Eighteen-year-old Kristi has always enjoyed being active, mainly in the form of running, cycling and weight training. When she was diagnosed at age 13 with scoliosis, she and her family were hesitant to go the surgical route. "I was worried that I wouldn't be able to be as active as I used to be," she says. In the end, the outcome was the exact opposite of her concerns.
Scoliosis — a sideways curvature of the spine — is most often discovered in adolescents. Because the curve develops gradually, it can go undetected. That was the case with Kristi: Her sister was the one who saw that one side of Kristi's back appeared to have a bump. "Once we noticed it, we realized it was pretty severe," says Kristi.
Indeed, during an appointment with Children's Hospital of Philadelphia's (CHOP) Division of Orthopaedics, the family learned that the treatment options included surgery. That was a step Kristi and her family were not ready to take. Over the next few years, Kristi was monitored, and then she wore a brace for two years, but it didn't help. Now surgery seemed like the right choice, as both spinal curves had progressed to more than 65 degrees.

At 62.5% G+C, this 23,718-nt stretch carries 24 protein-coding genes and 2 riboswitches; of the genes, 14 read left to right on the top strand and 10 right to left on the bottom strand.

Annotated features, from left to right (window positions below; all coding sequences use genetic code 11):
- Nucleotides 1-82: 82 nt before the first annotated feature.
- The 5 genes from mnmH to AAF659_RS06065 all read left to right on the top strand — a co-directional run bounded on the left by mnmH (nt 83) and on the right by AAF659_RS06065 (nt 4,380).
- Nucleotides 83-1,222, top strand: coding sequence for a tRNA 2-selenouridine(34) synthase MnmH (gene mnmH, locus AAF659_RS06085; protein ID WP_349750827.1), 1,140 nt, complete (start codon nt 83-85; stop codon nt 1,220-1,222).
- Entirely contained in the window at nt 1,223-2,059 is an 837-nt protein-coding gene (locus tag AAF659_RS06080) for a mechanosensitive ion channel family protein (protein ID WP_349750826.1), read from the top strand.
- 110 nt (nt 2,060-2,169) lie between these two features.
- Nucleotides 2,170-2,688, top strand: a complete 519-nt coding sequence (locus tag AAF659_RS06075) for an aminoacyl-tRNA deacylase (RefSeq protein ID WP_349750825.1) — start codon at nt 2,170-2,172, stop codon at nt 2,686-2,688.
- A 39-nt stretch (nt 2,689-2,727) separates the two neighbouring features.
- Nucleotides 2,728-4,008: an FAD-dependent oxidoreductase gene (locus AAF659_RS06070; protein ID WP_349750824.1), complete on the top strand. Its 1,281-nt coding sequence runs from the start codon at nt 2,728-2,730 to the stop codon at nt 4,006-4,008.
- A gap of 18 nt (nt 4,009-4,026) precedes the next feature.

The procedure involves fusing titanium rods to each side of the spine. "I was very nervous," Kristi admits. "Being active is a big part of my life. Recovery would take months." In January 2020, when she was 17, Keith D. Baldwin, MD, MPH, MSPT, the Director of Orthopaedic Trauma and an attending orthopaedic surgeon, performed the surgery, which lasted more than nine hours.
Her recovery was steady: walking slowly for three weeks, feeling stronger after six weeks. She puts her total recovery time at eight months — "And I could do more than before!" The curved spine had reduced her lung capacity. After surgery, "I could breathe better, and I have more endurance now."
She has experienced one setback. She fell at the gym and broke her wrist, sending her back to Dr. Baldwin for another surgery. Her medical journey and her active lifestyle have put her on a career path: She's studying Health and Exercise Science at the College of New Jersey. "Through the surgeries and the healing process, I have gained an interest in wellness and strength," she says. "My faith in God, support from family, and the amazing medical team at CHOP were anchors in my journey and recovery."